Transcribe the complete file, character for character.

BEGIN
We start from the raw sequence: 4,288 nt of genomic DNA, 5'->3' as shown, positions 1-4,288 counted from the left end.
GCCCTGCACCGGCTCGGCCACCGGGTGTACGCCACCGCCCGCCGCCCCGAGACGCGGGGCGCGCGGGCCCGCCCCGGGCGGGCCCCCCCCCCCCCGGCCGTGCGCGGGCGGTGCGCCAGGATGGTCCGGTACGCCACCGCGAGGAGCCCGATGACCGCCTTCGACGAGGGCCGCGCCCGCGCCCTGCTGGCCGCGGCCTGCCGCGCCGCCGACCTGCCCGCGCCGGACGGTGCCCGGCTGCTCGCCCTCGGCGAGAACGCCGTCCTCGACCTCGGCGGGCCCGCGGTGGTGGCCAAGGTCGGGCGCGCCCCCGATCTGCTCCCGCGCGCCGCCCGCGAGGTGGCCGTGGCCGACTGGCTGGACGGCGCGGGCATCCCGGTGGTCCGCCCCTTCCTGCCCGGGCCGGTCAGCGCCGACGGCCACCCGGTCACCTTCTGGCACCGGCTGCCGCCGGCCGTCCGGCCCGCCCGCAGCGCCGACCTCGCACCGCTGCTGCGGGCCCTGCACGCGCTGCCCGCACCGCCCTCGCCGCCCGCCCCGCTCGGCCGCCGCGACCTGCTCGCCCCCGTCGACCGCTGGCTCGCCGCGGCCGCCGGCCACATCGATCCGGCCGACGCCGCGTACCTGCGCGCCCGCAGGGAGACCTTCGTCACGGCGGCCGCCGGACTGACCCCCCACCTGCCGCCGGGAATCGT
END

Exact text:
We start from the raw sequence: 4,288 nt of genomic DNA, 5'->3' as shown, positions 1-4,288 counted from the left end.
GCCCTGCACCGGCTCGGCCACCGGGTGTACGCCACCGCCCGCCGCCCCGAGACGCGGGGCGCGCGGGCCCGCCCCGGGCGGGCCCCCCCCCCCCCGGCCGTGCGCGGGCGGTGCGCCAGGATGGTCCGGTACGCCACCGCGAGGAGCCCGATGACCGCCTTCGACGAGGGCCGCGCCCGCGCCCTGCTGGCCGCGGCCTGCCGCGCCGCCGACCTGCCCGCGCCGGACGGTGCCCGGCTGCTCGCCCTCGGCGAGAACGCCGTCCTCGACCTCGGCGGGCCCGCGGTGGTGGCCAAGGTCGGGCGCGCCCCCGATCTGCTCCCGCGCGCCGCCCGCGAGGTGGCCGTGGCCGACTGGCTGGACGGCGCGGGCATCCCGGTGGTCCGCCCCTTCCTGCCCGGGCCGGTCAGCGCCGACGGCCACCCGGTCACCTTCTGGCACCGGCTGCCGCCGGCCGTCCGGCCCGCCCGCAGCGCCGACCTCGCACCGCTGCTGCGGGCCCTGCACGCGCTGCCCGCACCGCCCTCGCCGCCCGCCCCGCTCGGCCGCCGCGACCTGCTCGCCCCCGTCGACCGCTGGCTCGCCGCGGCCGCCGGCCACATCGATCCGGCCGACGCCGCGTACCTGCGCGCCCGCAGGGAGACCTTCGTCACGGCGGCCGCCGGACTGACCCCCCACCTGCCGCCGGGAATCGT